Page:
• Managing Windows XP Professional • Chapter 4 147What Are Groups?A group represents a basic container where you can add user accounts.All of theuser accounts added to a group share in the security permissions associated withthat group. In other words, when you assign permissions to a group, those per-missions are automatically applied to all of the user accounts that are members ofthe group. Creating groups can ease and aid your administrative efforts either onthe local machine or on a domain controller. Now, instead of having to assignand manage permissions for 1,000 users, you can put those 1,000 users in a groupand assign permissions once to the group.When the permissions change, you canchange the permissions once for the group instead of 1,000 times for each user.Agroup can be local or global, depending on where you make it. Let’s look at thedifference between the different types of groups.Local GroupsTable 4.2 shows the local groups for a default installation of Windows XPProfessional. Like local users, local groups are local to the XP machine you arecurrently logging into.These groups are stored in the unique database storedlocally on each XP machine.A local group can only be assigned permissions toresources on the local machine and not to resources on the network. Exercise 4.6walks you through creating local groups.Table 4.2 Default Local Groups Provided with Windows XP ProfessionalGroup Name Group FunctionAdministrators The local Administrators groups has unlimited andunrestricted access to the computer.Backup Operators Backup Operators can override security restrictionsfor the sole purpose of backing up or restoringfiles.Guests Guests have the same access as the members ofthe Users group, except for the Guest account,which is further restricted.Network Configuration Members of this particular group have someOperators administrative privileges to manage configurationof networking features and properties.Power Users Power Users possess more administrative rightswith limited restrictions.www.syngress.comContinued189_XP_04.qxd 11/9/01 2:47 PM Page 147
    • 148 Chapter 4 • Managing Windows XP ProfessionalRemote Desktop Users Members of this group have the right to log onremotely.Replicator This group supports file replication within a domain.Users Users are prevented from making system changes.They have the least amount of system privileges ofall groups.HelpServicesGroup This is the group for the Help and Support Services.Exercise 4.6 Creating Local GroupsYou have created local users within XP and now are going to create local groups.There is little difference between creating a user and a group. Let’s look at cre-ating a local group within Computer Management:1. Click Start | Control Panel | Administrative Tools | ComputerManagement. Expand System Tools, expand Local Users andGroups, and then expand the Groups folder.2. Right-click the Groups folder and select New Group from the menu.This will give you the window shown in Figure 4.8.www.syngress.comTable 4.2 ContinuedGroup Name Group FunctionFigure 4.8 Creating a Group in the New Group Dialog Box189_XP_04.qxd 11/9/01 2:47 PM Page 148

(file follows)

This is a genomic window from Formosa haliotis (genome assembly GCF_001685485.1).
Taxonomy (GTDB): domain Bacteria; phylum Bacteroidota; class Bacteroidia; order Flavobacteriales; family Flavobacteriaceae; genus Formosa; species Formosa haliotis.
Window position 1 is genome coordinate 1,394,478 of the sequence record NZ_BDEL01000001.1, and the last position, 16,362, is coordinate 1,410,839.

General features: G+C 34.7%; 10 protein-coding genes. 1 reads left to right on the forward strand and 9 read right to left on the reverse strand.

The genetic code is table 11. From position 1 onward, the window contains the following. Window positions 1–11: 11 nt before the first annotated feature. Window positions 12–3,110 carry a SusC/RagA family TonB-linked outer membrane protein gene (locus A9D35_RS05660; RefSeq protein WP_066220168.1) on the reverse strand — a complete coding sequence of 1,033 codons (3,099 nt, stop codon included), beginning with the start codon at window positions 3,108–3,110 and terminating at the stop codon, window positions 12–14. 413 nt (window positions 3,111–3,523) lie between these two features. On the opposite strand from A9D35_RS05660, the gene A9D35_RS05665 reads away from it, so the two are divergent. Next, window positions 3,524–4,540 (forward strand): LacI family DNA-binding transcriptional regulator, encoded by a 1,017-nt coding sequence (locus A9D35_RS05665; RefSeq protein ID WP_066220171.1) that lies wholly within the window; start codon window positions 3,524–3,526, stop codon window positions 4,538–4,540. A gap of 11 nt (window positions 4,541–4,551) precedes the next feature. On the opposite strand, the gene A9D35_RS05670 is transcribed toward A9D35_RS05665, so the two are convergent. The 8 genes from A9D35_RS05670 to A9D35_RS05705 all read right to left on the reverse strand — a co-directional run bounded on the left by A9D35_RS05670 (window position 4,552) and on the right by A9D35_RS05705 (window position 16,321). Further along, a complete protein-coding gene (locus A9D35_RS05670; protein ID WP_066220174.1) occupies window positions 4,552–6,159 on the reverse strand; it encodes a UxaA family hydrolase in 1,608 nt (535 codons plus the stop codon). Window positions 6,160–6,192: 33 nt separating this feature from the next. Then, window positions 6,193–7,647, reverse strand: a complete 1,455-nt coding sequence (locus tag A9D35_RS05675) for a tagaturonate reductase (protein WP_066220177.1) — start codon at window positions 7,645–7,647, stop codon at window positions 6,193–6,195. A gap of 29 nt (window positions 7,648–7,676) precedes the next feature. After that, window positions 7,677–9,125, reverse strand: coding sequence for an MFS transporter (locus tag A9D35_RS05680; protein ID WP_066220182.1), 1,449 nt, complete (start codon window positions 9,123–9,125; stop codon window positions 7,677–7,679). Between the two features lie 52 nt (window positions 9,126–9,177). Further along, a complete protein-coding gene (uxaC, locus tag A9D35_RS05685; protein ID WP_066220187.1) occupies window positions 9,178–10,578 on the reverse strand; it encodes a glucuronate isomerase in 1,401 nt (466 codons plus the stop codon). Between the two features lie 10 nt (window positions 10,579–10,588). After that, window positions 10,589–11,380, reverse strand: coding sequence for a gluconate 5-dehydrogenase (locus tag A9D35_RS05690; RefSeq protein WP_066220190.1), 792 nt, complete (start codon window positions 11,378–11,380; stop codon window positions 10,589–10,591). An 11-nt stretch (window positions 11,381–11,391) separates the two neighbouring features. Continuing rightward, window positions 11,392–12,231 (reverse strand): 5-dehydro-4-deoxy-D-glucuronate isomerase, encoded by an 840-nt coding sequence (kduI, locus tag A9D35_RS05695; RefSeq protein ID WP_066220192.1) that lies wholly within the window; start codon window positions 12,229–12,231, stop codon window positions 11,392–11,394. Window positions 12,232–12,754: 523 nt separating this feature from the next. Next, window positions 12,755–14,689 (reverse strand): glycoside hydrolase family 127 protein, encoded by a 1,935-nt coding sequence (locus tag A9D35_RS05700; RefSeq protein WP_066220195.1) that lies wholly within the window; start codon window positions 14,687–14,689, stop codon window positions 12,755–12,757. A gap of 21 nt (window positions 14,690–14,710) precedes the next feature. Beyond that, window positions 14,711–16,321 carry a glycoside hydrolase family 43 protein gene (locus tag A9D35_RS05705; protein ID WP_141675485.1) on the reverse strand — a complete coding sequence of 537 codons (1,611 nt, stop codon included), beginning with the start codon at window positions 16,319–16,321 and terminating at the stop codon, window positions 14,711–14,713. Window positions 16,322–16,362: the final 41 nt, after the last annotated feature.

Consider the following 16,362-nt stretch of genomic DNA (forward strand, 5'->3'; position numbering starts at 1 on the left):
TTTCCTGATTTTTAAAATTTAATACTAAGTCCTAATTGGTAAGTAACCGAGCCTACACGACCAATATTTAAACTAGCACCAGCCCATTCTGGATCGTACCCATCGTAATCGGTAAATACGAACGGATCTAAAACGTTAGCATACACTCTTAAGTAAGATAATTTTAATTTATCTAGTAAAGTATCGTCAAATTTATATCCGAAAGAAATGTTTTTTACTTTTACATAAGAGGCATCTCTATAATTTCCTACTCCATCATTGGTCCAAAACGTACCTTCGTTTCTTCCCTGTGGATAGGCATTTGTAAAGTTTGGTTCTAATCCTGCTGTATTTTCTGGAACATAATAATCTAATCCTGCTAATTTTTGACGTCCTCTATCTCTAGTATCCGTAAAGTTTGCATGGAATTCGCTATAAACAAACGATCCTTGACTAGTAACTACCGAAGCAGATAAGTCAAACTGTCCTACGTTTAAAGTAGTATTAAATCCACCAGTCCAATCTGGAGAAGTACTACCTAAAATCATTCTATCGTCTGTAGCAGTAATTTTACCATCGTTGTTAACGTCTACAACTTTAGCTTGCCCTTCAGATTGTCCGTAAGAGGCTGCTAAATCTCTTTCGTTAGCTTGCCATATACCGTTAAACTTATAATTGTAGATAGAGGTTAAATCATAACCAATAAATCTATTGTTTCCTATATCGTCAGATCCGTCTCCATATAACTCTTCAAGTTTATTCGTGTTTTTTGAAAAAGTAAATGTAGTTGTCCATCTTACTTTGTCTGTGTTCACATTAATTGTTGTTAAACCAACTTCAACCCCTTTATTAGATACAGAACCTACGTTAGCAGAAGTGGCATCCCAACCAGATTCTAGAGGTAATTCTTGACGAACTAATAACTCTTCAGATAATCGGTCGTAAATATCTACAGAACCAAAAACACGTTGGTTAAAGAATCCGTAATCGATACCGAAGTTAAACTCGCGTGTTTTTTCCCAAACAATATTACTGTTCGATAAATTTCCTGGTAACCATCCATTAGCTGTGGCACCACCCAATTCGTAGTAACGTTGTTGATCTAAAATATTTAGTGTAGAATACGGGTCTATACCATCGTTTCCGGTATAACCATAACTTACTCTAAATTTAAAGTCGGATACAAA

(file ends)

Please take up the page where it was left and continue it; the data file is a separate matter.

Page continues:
• Managing Windows XP Professional • Chapter 4 1493. Type in a Group name.A good rule of thumb is to name the groups inaccordance with the users they will contain. (For instance, put all accoun-tants into the “Accounting” group). Figure 4.8 shows a new group namedNewGroup1, to keep it simple.You can optionally add a description forquick viewing within the contents pane of the MMC console.4. Click Add to add members to the group.When you click Add, you arepresented with the Select Users dialog box.To add a user, type in thename of the account. For this exercise, add the Administrator to the newgroup by typing Administrator in the field below the words “Enter theobject names to select.”5. Once you type it in, click Check Names on the right and it willresolve the administrator to the local machine account. (You know it isresolved because it will be underlined.)6. Once it is resolved, click OK and you will see the Local Administratoraccount appear in the Members list of the new group.7. Click Create to create the new group.Now you will see your new local group show up in the contents pane ofComputer Management in the Groups folder (you may have to hit F5 to refreshyour screen). Just like when you made the local user account, you can configurethe group by right-clicking it and selecting from the following options:s Add to a Groups Deletes Renames PropertiesNOTENo new configuration tabs show up in the Local Groups Properties sheet,as they did when you right-clicked on the new Local User account.Now that you have created a Local Group form within the GUI, let’s use thecommand prompt to do the same thing.We briefly cover these steps in Exercise4.7, because they are very similar to the steps for creating a user account from thecommand prompt.www.syngress.com189_XP_04.qxd 11/9/01 2:47 PM Page 149